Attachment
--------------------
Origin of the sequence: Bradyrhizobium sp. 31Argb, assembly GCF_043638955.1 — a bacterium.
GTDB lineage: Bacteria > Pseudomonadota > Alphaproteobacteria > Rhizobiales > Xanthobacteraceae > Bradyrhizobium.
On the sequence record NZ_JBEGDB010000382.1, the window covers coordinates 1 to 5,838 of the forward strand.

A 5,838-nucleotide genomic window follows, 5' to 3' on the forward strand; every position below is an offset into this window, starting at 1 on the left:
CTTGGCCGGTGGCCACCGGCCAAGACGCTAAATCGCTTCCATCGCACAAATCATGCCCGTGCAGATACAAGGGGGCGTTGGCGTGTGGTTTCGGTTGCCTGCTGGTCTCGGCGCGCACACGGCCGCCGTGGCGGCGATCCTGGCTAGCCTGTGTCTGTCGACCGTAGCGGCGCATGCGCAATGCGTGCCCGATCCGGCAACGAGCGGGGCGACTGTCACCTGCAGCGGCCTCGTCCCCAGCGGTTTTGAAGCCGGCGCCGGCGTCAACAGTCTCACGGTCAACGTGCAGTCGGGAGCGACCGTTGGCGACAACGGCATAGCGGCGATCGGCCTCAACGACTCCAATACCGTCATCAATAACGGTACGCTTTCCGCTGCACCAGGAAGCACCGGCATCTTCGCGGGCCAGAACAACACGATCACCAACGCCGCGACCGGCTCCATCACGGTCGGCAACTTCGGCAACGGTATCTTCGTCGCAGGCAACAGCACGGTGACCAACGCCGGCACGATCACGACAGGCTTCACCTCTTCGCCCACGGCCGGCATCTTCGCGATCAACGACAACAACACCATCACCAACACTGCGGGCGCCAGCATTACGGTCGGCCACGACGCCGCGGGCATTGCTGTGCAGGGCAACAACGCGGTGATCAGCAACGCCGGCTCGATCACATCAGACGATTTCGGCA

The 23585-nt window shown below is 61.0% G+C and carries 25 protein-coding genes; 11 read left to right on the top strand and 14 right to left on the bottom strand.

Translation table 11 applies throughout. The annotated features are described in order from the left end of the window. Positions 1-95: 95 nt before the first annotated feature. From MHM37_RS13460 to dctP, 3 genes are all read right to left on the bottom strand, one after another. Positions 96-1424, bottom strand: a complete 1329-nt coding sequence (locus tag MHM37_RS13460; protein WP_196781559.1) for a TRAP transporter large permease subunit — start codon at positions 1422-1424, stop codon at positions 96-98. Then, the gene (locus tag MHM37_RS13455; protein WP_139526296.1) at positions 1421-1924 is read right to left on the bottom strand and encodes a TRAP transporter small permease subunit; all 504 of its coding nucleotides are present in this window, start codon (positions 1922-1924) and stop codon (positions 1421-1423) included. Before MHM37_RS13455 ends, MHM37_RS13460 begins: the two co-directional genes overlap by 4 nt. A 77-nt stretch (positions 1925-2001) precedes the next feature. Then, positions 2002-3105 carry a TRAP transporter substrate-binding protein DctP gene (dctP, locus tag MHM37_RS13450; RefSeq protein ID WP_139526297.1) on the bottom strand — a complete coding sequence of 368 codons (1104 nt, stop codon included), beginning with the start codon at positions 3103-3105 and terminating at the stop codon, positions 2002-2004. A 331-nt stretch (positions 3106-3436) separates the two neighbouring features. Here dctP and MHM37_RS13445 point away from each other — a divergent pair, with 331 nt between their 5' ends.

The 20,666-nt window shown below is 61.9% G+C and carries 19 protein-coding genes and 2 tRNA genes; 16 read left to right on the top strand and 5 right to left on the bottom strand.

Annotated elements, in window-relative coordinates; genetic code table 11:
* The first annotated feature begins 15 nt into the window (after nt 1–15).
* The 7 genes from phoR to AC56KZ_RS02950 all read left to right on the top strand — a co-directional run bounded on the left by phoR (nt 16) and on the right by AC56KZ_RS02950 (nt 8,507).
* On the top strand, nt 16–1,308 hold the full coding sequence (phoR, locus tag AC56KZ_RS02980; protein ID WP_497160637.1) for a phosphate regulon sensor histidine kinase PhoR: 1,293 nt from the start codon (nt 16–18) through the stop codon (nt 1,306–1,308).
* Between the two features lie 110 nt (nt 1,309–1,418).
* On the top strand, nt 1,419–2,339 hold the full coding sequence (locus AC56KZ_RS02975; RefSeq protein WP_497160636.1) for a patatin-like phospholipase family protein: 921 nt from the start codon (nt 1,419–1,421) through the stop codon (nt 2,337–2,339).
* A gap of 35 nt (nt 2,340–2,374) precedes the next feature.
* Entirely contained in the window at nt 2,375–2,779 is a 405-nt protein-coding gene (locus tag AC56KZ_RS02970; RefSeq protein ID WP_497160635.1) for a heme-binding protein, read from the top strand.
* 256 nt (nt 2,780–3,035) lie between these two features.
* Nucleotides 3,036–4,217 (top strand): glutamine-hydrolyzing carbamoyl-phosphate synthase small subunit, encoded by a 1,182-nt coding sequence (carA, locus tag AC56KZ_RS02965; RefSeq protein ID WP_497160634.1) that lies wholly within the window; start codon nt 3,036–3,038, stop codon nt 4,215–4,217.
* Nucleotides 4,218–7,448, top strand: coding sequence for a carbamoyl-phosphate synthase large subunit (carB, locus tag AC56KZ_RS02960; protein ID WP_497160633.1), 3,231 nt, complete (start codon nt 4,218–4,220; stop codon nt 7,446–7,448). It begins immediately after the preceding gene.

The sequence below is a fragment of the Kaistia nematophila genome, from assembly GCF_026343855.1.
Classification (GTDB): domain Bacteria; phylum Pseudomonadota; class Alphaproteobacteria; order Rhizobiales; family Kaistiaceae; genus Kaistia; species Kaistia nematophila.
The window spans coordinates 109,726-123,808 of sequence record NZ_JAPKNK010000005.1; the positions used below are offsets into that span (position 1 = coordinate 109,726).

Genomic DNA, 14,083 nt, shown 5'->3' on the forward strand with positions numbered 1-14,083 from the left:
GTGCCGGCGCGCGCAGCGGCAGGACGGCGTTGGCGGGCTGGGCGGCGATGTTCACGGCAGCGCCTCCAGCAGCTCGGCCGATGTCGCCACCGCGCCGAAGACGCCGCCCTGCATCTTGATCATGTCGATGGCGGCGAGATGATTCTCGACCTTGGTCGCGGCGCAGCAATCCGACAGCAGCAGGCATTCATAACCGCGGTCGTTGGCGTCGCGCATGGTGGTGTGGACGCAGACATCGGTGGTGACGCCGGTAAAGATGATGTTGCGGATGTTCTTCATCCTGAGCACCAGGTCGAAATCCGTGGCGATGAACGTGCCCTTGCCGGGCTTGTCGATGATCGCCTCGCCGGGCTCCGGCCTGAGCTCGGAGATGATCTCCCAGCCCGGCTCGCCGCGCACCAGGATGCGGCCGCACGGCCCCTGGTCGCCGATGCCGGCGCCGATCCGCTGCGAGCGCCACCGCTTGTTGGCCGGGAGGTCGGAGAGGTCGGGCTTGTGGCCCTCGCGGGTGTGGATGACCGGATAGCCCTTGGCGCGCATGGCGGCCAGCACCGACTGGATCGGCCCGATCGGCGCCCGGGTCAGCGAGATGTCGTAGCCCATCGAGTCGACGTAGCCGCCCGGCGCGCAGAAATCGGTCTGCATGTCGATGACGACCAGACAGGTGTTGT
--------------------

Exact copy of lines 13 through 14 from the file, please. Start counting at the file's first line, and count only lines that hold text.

* Between the two features lie 110 nt (nt 1,309–1,418).
* On the top strand, nt 1,419–2,339 hold the full coding sequence (locus AC56KZ_RS02975; RefSeq protein WP_497160636.1) for a patatin-like phospholipase family protein: 921 nt from the start codon (nt 1,419–1,421) through the stop codon (nt 2,337–2,339).